A diary of thoughts on life, people, politics, and society
But the quote doesn't define the scope to the dream, why did you constrict it to Plastic surgery?
The context of the quote, which is from "All about my mother", is a pre-operation transsexual having a speech about her looks. She does talk about her plastic surgeries (fake breasts, lip job, etc.). It is true the quote refers mainly to dreams of transsexuals to look in a certain way but it does touch on plastic surgeries which I think is a similar phenomenon. I do believe that if a person cannot come to terms with her/his looks, and if this she/he has an idea or a "dream" of how best to look like, they will be more authentic when or if they do, not only because they will resemble more their dreamed image about themselves but more because they are no longer obsessed with how their looks does not reflect who they really are. This is a long discussion anyway. And discussing plastic surgeries, beyond the "Haifa wanna be" phenomenon, or even with such phenomenon included, is not a shallow topic, it can get you to some deeper arguments touching on feminism, LGBT issues, and human nature.
No, it is not a shallow topic. My own journey has been one of redeeming an integrity which I have felt to be violated after my realization of how much of what I call "me" isn't really "me." Incorporated in the image of who I am were the opinions and desires of others, what I was "supposed" to be. We tend to treat ourselves as commodities and hence attempt to better those traits which we think, in turn, would better our price and value on the market. Be it the market of love or work doesn't really matter for the instrumentlization is one and the same; and treating our selves as means is an inherent part of an economy which has so distorted our view of who we are — our humanity — that we easily waste our lives in quenching the resulting anxieties — but never to succeed. For a life thwarted in growth and built on illusion can never offer genuine satisfaction.If a person needs a certain faith or requires a certain image in order to feel good about him/herself, then that is ok as long as that person remembers and keeps the doors open for change and possibility. As long as he/she knows that the human is something different from what is being proposed(though he/she may not know exactly what the human “is”), and that it is towards that human that he/she must strive.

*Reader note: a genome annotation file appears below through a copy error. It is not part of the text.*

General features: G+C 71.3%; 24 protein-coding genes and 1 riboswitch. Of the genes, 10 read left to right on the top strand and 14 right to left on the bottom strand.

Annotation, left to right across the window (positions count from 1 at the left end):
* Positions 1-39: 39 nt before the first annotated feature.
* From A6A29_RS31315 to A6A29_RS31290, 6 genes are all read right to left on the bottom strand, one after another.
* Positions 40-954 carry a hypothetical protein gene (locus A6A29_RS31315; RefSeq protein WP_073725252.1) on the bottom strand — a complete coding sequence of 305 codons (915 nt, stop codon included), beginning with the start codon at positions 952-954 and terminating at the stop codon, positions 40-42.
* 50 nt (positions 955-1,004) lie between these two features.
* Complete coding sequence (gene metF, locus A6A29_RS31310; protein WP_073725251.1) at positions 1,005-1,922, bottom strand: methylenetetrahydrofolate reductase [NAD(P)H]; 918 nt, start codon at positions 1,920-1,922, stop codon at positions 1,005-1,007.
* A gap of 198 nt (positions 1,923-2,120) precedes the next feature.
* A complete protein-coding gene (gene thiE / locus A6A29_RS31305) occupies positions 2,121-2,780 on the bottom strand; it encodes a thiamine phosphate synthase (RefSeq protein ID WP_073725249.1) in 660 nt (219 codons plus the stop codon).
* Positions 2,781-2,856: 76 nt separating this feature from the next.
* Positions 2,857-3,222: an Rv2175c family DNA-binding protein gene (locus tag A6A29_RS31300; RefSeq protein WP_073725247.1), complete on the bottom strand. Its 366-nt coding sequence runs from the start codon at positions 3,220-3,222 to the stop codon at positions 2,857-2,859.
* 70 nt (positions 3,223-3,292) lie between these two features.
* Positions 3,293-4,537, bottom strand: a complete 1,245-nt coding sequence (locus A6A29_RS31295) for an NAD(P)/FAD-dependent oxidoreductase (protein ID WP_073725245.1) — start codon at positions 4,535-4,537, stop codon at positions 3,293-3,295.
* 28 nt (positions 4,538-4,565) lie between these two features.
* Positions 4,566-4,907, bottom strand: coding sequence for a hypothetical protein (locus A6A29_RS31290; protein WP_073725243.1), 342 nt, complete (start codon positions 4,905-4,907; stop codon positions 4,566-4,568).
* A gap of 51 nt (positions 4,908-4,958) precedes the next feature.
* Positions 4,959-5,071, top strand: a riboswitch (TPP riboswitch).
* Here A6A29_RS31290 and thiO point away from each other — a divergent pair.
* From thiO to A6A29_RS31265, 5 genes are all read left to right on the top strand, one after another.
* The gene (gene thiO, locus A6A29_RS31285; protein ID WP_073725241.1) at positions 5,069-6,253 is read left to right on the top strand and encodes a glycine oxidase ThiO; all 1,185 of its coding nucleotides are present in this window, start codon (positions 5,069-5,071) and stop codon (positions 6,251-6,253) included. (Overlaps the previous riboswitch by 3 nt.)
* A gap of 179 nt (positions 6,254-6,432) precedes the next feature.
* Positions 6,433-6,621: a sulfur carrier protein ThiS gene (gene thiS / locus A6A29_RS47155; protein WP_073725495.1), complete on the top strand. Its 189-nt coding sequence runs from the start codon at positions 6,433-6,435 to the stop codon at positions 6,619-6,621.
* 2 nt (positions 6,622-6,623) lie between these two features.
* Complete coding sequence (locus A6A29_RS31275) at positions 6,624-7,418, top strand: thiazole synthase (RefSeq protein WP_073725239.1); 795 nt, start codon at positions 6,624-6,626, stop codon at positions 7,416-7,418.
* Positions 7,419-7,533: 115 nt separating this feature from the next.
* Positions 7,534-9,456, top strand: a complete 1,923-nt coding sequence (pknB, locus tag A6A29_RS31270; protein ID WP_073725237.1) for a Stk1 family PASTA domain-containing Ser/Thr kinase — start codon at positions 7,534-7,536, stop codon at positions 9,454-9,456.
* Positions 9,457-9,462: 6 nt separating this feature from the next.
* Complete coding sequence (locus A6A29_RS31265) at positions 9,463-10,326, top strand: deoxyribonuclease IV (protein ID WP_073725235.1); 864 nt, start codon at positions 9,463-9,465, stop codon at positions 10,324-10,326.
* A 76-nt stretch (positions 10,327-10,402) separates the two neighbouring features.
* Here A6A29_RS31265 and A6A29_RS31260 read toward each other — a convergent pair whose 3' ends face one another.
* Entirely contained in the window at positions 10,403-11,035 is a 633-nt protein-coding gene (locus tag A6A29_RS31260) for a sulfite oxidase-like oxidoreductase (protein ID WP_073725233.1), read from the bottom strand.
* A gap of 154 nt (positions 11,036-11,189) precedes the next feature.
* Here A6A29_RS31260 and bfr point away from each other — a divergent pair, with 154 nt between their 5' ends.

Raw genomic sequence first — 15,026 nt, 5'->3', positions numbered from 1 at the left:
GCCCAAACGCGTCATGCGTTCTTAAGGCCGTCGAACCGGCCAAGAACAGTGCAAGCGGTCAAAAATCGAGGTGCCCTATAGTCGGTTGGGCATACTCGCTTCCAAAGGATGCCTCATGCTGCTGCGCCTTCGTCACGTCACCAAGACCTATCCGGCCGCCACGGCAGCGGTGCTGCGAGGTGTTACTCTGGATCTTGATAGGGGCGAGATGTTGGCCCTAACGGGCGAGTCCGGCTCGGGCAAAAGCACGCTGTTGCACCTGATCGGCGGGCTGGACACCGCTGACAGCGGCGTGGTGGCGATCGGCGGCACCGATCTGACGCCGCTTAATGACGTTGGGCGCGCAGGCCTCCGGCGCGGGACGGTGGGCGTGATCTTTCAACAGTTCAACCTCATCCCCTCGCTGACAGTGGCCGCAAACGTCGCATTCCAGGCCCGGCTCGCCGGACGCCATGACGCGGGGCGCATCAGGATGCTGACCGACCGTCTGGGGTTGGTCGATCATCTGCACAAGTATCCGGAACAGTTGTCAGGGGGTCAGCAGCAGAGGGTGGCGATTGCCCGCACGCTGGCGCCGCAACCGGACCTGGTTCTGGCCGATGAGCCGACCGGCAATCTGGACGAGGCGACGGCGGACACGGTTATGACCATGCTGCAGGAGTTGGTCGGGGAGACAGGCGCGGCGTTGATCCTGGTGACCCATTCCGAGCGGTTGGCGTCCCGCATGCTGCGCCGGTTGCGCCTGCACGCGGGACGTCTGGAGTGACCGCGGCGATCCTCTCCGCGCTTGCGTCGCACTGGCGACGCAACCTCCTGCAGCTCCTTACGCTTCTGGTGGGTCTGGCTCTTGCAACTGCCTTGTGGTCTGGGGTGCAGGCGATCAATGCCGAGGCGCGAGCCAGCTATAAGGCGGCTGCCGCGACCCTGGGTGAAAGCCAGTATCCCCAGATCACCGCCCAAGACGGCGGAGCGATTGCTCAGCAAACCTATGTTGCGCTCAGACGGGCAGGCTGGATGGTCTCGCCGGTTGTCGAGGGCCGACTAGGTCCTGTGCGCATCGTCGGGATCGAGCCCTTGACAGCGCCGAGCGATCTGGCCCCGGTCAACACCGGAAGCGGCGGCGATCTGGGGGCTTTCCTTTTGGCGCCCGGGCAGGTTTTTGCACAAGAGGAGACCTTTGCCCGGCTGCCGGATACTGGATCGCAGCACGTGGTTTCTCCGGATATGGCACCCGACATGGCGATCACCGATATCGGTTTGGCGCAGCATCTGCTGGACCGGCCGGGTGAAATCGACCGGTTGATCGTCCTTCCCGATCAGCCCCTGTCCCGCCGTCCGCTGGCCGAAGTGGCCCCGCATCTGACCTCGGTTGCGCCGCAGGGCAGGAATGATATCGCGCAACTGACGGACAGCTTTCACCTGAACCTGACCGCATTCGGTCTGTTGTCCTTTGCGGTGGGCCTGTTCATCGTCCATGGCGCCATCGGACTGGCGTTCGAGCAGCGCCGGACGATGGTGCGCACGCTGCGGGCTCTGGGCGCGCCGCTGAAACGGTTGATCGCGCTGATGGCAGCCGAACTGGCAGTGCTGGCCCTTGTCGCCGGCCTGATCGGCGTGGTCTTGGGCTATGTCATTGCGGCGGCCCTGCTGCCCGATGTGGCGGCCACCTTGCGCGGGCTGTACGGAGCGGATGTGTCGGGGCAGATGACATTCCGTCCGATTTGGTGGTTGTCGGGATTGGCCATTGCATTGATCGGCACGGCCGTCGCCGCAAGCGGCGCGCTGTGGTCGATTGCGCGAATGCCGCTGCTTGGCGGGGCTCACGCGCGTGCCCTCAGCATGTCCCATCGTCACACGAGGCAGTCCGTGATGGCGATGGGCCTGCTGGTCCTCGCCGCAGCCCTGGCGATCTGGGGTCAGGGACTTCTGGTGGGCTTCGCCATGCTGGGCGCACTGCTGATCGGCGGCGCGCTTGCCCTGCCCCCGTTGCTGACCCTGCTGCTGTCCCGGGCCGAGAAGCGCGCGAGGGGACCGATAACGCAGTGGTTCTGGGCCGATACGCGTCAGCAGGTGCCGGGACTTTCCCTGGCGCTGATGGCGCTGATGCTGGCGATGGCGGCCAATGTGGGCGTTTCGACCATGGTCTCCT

"We tend to treat ourselves as commodities and hence attempt to better those traits which we think, in turn, would better our price and value on the market. Be it the market of love or work doesn't really matter for the instrumentlization is one and the same": Well said!It is a non ending struggle, striving to be or to look like the dream image or what people call self realization (which as you rightly said is an illusion) but it doesn't negate the fact that it does give you self satisfaction, albeit short lived. But isn't this illusory struggle that keeps us all going somewhere? We are bound (no cursed) with something called "time" that can only function in a linear way. Once you undo that, let's say when or if science finds its way to a time machine (by finding a way to making m=0 in the e=mc² formula, as someone explained to me, but that's another story), so unless we do this, we are all doomed and we will keep looking forward to things, waiting, longing, looking, wishing, and dreaming. I am not going to say that the truth lies back in the start under Santiago's pillow (as Paulo Coehlo believes), no I trust that our fate, yes fate (in a non-religious sense) is to be beaten by time. Remembering is maybe the only gift we were honoured with. But I also have faith in science. You know, I think I will post this discussion if you don't mind.